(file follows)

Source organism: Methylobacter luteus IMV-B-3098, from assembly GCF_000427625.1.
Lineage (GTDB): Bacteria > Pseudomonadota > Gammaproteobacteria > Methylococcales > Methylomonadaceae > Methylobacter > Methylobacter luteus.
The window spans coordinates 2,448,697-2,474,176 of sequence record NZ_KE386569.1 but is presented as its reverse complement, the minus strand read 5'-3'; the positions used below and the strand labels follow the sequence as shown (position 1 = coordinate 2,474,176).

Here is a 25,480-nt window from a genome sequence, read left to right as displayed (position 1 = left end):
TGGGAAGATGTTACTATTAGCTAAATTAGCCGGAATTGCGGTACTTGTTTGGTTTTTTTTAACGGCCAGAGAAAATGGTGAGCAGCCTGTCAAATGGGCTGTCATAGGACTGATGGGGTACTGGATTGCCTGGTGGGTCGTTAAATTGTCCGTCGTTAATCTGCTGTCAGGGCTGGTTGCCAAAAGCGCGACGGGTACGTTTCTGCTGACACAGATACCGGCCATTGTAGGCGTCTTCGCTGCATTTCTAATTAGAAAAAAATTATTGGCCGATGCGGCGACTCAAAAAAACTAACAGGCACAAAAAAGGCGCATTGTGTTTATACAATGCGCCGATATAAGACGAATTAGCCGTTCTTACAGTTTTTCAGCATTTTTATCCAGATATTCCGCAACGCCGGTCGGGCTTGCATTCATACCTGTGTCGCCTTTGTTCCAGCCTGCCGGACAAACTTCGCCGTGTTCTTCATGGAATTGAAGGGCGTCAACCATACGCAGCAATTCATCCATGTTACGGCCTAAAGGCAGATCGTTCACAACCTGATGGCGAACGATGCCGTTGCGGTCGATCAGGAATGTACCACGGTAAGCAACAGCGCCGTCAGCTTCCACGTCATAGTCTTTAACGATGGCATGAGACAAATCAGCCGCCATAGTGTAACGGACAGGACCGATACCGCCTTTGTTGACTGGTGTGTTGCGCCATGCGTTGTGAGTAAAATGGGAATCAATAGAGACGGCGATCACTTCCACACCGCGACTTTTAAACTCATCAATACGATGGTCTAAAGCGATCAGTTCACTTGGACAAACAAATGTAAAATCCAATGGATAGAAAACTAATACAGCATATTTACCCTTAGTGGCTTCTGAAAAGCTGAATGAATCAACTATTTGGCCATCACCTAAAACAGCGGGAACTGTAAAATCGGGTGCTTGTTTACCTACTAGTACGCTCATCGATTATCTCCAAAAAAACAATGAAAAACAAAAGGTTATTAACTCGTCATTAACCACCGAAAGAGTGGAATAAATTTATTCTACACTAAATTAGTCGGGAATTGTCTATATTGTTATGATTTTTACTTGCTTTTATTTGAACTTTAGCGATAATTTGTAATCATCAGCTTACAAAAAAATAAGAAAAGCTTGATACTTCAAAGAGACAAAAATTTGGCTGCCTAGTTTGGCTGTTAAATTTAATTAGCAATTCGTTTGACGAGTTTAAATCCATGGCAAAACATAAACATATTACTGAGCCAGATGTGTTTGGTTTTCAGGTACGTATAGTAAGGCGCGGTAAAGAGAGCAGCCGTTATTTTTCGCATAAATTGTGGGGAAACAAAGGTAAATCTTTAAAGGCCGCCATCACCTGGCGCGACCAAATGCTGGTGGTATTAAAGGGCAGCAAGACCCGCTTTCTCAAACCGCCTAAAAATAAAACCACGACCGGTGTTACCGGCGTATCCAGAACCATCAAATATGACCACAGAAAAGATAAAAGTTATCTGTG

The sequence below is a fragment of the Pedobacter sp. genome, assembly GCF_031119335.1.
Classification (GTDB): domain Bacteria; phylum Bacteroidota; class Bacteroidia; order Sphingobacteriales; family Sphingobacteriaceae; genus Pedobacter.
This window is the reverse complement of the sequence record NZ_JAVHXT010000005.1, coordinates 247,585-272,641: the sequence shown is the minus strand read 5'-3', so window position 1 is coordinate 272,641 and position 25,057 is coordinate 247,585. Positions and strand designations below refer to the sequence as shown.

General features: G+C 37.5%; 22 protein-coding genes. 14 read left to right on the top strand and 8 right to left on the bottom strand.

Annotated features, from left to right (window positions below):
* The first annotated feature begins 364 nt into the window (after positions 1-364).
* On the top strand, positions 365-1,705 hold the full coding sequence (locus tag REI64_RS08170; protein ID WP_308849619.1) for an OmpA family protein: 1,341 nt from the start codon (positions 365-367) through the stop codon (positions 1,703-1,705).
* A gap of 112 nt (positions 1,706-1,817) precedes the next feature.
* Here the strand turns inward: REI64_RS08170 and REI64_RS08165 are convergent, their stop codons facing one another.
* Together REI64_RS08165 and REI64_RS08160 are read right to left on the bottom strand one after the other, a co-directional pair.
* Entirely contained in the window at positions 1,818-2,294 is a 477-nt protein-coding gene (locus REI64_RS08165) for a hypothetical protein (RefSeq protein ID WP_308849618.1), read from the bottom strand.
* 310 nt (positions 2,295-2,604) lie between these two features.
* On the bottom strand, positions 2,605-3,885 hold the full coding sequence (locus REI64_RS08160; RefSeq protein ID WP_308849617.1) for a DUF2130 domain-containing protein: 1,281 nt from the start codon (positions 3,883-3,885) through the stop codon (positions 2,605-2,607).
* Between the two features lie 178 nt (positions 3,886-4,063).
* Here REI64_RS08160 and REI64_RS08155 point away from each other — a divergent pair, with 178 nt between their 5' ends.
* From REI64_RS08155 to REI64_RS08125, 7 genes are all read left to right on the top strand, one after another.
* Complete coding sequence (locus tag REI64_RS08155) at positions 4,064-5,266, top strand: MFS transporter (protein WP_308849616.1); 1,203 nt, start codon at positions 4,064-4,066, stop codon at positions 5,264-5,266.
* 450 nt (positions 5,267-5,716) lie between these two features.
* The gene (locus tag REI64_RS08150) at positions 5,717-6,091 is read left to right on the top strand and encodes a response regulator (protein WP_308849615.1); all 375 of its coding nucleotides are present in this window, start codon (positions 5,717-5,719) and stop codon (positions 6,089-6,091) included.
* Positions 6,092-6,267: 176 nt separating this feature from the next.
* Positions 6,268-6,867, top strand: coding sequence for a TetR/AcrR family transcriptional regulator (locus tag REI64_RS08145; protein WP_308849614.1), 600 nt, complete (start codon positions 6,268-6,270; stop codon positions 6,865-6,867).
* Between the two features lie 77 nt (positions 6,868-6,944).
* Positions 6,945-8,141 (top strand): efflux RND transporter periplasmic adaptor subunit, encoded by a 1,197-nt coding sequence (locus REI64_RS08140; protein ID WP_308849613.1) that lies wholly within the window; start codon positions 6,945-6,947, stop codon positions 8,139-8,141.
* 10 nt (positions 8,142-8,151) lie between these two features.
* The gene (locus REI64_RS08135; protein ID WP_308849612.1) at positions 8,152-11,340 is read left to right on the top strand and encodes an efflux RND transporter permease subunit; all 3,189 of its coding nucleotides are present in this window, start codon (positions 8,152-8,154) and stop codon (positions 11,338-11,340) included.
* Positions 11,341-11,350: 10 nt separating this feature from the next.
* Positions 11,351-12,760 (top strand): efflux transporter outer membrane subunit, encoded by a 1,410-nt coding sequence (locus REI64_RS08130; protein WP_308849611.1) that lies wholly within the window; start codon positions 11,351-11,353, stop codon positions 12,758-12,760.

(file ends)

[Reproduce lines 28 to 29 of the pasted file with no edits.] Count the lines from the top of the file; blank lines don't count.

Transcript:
* Positions 6,945-8,141 (top strand): efflux RND transporter periplasmic adaptor subunit, encoded by a 1,197-nt coding sequence (locus REI64_RS08140; protein ID WP_308849613.1) that lies wholly within the window; start codon positions 6,945-6,947, stop codon positions 8,139-8,141.
* 10 nt (positions 8,142-8,151) lie between these two features.